Effective partnerships for furthering investigations can be established between actors equipped with data-collection capabilities, intelligence sharing skills, and insights from individuals with lived experience of human trafficking, such as NGOs, CSOs, intelligence or investigative agencies, and survivor-led organizations. These types of partnerships allow investigators and prosecutors to build a successful court case against the trafficker without solely relying on the victim’s testimony or involvement, a practice that often results in further harm and re-traumatization. Emerging and promising features of such partnerships include an increased focus on investigating the trafficker and evidence that is available regardless of the victim’s participation, collaboration with related financial crimes investigations to uncover and dismantle trafficking operations, and cross-sector data sharing. Whether victims are required to testify or have a more limited role in the court case, support for their long-term well-being should be at the forefront of considerations, proactively ensuring connections are made between the victim and community stakeholders that will be available after the case is closed. These partnership strategies can often make way for more efficient use of resources, higher conviction rates, reduced harm to victims, and more meaningful engagement with survivors.
Another form of partnership to better understand and prevent human trafficking is through financial investigations. Human trafficking is a financially motivated crime at its core. Banks and other financial institutions are best positioned to identify and report crimes that frequently occur in tandem with human trafficking, such as wage theft, money laundering, and bribery. Other financial activities that support trafficking operations include payments associated with the transport of victims and other logistics (e.g., hotels or plane tickets) and the collection or movement of proceeds generated by the exploitation of trafficking victims and by the sale of goods produced through their exploitation. Survivors can be caught in the crosshairs of financial crime identification as traffickers conduct illicit transactions using their victims’ identities and bank accounts. In recent years, coordination and information-sharing between law enforcement, survivors, and financial institutions has led to a better understanding of the strategies traffickers employ to control victims, make transactions, and keep their illicit activities hidden. Polaris, a U.S.-based NGO, partnered with PayPal to create its Financial Intelligence Unit (FIU), which combines the anti-money laundering, banking, and law enforcement communities with the expertise of human trafficking survivors and others in the anti-trafficking field to interrupt trafficker cash flows and enable prosecutions for financial crimes. Through regular meetings attended by representatives of financial institutions, Polaris’s FIU analyzes case studies, industry trends, and potential solutions to inform stakeholders’ anti-money laundering investigative practices as it relates to human trafficking. Financial institutions and anti-money laundering experts are increasingly well-equipped to identify and intervene where financial activities and crimes facilitate human trafficking operations; this strengthens law enforcement investigations and the availability of evidence that can be used instead of or as a supplement to victim testimony.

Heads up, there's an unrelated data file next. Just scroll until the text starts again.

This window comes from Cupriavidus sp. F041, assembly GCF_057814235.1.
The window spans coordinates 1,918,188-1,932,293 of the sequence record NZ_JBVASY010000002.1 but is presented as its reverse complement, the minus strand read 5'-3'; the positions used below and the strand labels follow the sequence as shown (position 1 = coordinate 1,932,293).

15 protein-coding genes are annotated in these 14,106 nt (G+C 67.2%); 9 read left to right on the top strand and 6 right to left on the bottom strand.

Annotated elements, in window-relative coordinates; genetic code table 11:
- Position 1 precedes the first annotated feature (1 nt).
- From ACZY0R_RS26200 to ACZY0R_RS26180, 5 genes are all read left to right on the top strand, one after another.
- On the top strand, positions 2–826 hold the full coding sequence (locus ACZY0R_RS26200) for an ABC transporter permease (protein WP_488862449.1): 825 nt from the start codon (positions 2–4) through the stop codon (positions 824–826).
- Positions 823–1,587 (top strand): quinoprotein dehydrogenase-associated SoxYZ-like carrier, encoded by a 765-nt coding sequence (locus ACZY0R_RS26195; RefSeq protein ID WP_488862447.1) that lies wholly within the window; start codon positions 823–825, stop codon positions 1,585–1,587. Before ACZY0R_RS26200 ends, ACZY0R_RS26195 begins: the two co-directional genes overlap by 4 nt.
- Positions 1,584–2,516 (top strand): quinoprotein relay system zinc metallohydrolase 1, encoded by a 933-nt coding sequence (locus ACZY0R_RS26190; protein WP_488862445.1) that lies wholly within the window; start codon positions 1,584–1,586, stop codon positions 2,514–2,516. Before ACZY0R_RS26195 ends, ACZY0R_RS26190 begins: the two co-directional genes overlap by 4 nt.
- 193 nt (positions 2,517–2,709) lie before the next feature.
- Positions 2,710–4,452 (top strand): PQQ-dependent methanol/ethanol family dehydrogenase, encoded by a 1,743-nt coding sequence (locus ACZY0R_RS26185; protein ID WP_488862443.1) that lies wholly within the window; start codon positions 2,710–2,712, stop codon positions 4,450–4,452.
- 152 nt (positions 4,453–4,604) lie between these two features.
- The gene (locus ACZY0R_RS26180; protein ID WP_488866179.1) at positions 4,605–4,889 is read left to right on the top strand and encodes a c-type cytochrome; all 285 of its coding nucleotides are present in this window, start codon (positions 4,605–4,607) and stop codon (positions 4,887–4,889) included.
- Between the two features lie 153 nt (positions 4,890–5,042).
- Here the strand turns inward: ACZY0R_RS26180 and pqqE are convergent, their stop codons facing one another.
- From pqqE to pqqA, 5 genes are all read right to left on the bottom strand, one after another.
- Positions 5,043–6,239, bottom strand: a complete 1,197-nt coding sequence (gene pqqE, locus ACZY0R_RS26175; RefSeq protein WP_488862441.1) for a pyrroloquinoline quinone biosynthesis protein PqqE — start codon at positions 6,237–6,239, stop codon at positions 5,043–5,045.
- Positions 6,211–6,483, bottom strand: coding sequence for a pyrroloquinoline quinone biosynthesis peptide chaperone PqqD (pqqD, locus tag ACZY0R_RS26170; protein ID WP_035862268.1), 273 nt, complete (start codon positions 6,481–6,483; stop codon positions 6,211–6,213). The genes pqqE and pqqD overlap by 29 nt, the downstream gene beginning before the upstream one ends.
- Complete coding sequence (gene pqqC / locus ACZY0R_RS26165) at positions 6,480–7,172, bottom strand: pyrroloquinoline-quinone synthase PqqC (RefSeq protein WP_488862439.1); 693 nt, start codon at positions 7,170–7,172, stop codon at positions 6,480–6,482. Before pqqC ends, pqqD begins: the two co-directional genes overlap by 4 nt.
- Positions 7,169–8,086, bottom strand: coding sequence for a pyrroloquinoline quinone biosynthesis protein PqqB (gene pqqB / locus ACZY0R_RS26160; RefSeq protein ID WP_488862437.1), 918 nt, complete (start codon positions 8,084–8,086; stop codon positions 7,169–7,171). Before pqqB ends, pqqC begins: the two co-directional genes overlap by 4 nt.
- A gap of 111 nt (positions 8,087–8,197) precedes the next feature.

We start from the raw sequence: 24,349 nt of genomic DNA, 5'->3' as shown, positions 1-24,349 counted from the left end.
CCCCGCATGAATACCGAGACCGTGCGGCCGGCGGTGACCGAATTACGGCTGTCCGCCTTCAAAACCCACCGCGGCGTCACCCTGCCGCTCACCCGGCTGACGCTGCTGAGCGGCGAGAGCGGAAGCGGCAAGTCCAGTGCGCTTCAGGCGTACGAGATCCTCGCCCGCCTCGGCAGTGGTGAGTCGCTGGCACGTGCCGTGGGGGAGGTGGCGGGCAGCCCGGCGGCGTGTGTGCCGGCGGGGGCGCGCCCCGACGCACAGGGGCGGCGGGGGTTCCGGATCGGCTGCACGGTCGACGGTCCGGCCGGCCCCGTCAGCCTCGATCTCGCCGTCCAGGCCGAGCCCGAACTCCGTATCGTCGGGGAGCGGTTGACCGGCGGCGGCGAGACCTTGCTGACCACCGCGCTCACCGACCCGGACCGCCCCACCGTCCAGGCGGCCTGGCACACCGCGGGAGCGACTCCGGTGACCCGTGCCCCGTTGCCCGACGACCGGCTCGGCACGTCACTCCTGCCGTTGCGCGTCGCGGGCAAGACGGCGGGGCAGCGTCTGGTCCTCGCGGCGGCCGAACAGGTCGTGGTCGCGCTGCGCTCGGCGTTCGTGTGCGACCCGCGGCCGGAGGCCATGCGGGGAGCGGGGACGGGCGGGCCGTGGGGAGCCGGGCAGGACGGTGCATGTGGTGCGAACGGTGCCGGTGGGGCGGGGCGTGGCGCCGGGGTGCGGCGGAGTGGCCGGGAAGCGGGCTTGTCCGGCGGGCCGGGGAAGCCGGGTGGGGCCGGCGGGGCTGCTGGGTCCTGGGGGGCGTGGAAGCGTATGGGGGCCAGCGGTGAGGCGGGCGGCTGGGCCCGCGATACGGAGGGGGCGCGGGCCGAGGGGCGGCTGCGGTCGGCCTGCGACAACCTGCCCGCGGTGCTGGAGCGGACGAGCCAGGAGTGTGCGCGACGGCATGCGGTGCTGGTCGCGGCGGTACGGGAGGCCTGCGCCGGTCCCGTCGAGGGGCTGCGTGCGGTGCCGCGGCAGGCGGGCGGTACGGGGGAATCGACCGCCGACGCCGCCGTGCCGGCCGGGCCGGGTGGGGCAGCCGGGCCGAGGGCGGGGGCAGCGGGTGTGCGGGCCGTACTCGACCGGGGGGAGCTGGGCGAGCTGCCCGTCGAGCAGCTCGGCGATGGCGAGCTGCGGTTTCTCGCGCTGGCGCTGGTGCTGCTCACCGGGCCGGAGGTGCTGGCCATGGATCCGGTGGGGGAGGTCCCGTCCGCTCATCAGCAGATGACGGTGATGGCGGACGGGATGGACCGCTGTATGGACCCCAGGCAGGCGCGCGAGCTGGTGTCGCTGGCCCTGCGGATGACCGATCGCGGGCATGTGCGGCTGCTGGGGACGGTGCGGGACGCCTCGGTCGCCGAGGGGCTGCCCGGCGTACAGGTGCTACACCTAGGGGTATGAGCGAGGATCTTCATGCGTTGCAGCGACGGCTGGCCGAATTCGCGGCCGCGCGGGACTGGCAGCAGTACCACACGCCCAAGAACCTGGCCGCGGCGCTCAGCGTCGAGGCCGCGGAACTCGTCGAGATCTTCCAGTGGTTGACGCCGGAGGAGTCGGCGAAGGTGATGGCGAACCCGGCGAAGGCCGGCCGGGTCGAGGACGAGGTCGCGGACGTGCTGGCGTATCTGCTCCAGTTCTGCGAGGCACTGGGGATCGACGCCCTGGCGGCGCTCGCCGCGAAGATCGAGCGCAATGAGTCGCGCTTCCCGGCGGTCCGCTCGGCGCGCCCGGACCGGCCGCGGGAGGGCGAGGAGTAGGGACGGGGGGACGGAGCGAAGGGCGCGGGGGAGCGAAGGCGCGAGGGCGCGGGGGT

Partnerships to Address Cross-Border Trafficking
As human trafficking often occurs transnationally, international partnership is key to effectively identifying victims and prosecuting the perpetrators. Whether it be detecting victims during border crossings, identifying overseas workers exploited in forced labor, or repatriating victims caught without identification, cooperation between source, transit, and destination countries’ governments and law enforcement, as well as with NGOs, international organizations, and the private sector, is key to preventing, identifying, and prosecuting transnational human trafficking cases. Identifying and ensuring protection services, policies, and laws that protect foreign national victims from being removed from countries, and instead helping them integrate, also often requires coordination amongst a variety of stakeholders.
Government agencies should join forces with local NGOs and survivor-led organizations with expertise in addressing victims’ overall needs and well-being in a safe, timely, and trauma- informed manner, and in helping victims by providing comprehensive services such as establishing residence in a new country when needed or supporting victims’ repatriation. In the case of Nigeria, the government often coordinates with foreign governments and international NGOs to mitigate their citizens’ risks of becoming trafficking victims, and to support citizens subjected to trafficking abroad. In January 2023, the Center for Human Trafficking Research and Outreach at the University of Georgia, working with Free the Slaves, coordinated with authorities in Senegal and Nigeria’s National Agency for the Prohibition of Trafficking in Persons (NAPTIP) to secure the approval for the travel and safe return of 19 Nigerian women and children who were identified as victims of sex trafficking in Senegal’s gold mining region.